New satellite images suggest smaller search area for missing MH370 plane: Australia

An image from Geoscience Australia shows a computer-generated three-dimensional view of the sea floor obtained from mapping data collected during the first phase of the search for missing Malaysia Airlines Flight MH370.
An image from Geoscience Australia shows a computer-generated three-dimensional view of the sea floor obtained from mapping data collected during the first phase of the search for missing Malaysia Airlines Flight MH370.PHOTO: REUTERS

CANBERRA - Australia has released satellite images from 2014 which show a number of "probably man-made" objects floating in the sea near the suspected crash site of missing Malaysian Airlines Flight MH370, reported British news site The Guardian.

These satellite images, coupled with drift modelling analysis, suggest a potentially smaller search area for the jet - a 5,000 sq km area just north of the former search zone. Previous recommendations to extend the search to a 25,000 sq km area were rejected as being too imprecise.

The underwater search for the missing Boeing 777, which vanished on March 8, 2014, was called off in January after almost three years, but Australian agencies have continued to carry out drift modelling and satellite analysis.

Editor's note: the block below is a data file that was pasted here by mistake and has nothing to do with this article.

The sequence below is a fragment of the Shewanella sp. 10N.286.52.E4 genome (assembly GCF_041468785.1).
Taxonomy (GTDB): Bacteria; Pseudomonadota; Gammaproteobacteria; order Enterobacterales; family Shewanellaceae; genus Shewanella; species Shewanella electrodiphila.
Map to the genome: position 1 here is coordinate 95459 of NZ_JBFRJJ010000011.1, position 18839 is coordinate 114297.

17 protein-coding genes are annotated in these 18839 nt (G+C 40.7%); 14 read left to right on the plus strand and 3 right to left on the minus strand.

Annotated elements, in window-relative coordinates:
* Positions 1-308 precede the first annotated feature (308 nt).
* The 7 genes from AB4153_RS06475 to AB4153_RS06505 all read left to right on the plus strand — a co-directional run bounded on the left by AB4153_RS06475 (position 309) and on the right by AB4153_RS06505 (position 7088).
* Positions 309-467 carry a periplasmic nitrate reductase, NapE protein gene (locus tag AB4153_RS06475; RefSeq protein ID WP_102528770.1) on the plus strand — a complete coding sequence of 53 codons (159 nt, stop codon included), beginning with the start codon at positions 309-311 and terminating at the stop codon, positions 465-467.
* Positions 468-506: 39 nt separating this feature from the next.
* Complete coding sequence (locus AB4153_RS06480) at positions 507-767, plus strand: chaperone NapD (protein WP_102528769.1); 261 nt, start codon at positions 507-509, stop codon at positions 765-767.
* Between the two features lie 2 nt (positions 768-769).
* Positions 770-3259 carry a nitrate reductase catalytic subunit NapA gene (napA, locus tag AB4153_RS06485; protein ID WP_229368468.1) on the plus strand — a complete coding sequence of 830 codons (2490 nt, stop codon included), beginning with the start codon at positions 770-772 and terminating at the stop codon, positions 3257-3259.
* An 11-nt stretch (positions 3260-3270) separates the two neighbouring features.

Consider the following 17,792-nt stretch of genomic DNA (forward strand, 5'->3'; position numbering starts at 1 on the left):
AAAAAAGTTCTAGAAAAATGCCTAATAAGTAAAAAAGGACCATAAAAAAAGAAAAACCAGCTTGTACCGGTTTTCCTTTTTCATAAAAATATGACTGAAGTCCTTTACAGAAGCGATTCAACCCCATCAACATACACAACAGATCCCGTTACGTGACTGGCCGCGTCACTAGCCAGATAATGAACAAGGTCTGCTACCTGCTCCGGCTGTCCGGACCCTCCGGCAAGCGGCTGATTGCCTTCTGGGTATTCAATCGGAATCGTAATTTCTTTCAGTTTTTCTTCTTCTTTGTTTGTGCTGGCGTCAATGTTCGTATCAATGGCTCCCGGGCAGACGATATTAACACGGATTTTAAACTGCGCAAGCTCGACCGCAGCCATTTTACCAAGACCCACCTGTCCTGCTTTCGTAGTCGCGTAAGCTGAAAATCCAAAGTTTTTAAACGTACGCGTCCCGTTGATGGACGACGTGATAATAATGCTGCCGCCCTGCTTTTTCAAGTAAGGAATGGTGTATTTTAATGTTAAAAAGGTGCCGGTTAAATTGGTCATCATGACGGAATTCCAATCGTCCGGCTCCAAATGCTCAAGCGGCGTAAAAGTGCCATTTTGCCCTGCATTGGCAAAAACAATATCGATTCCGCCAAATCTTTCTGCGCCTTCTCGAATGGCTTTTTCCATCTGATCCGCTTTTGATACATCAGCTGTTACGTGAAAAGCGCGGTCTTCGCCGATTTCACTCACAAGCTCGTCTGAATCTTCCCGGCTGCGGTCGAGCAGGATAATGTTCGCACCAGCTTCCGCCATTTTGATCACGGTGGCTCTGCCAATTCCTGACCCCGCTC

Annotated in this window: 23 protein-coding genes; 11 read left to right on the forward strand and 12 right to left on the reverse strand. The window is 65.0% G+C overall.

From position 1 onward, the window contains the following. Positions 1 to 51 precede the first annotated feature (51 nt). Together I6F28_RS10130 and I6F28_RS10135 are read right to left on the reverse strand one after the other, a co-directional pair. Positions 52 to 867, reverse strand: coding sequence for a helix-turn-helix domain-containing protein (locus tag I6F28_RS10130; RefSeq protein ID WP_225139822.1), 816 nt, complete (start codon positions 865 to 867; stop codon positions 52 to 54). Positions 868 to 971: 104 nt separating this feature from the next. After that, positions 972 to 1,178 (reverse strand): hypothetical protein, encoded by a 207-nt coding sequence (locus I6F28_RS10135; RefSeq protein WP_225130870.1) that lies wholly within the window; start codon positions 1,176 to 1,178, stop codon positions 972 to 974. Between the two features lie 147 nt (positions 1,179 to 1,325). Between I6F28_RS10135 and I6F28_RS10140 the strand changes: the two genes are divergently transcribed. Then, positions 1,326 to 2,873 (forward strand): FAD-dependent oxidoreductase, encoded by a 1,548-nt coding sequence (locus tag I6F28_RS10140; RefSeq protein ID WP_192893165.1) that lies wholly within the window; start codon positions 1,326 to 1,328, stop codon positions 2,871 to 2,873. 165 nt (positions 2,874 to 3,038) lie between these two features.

On Wednesday (Aug 16), Australian Transport Safety Bureau chief Greg Hood released a statement alongside two reports from Geosciences Australia and the Commonwealth Scientific and Industrial Research Organisation.

"(The reports) provide analysis and findings relating to satellite imagery taken on March 23, 2014, two weeks after the disappearance of MH370, over the southern Indian Ocean," said Mr Hood.

"Geoscience Australia identified a number of objects in the satellite imagery which have been classified as probably man-made. The image resolution is not high enough to be certain whether the objects originated from MH370 or are other objects that might be found floating in oceans around the world."

The satellite images were acquired with the assistance of the French authorities.

Mr Hood, however, advised caution with these latest findings, saying: "These objects have not been definitely identified as MH370 debris."

Mr Hood said that while it was not up to Australia to decide whether a new underwater search should be commissioned, this latest data "may be useful" to any further search effort "that may be mounted in the future".

Malaysia, as the state of registry for the aircraft, retains overall authority and responsibility for any future search, the statement said.

Flight MH370 was a scheduled passenger flight bound for Beijing from Kuala Lumpur. There were 239 passengers and crew members on board when it disappeared.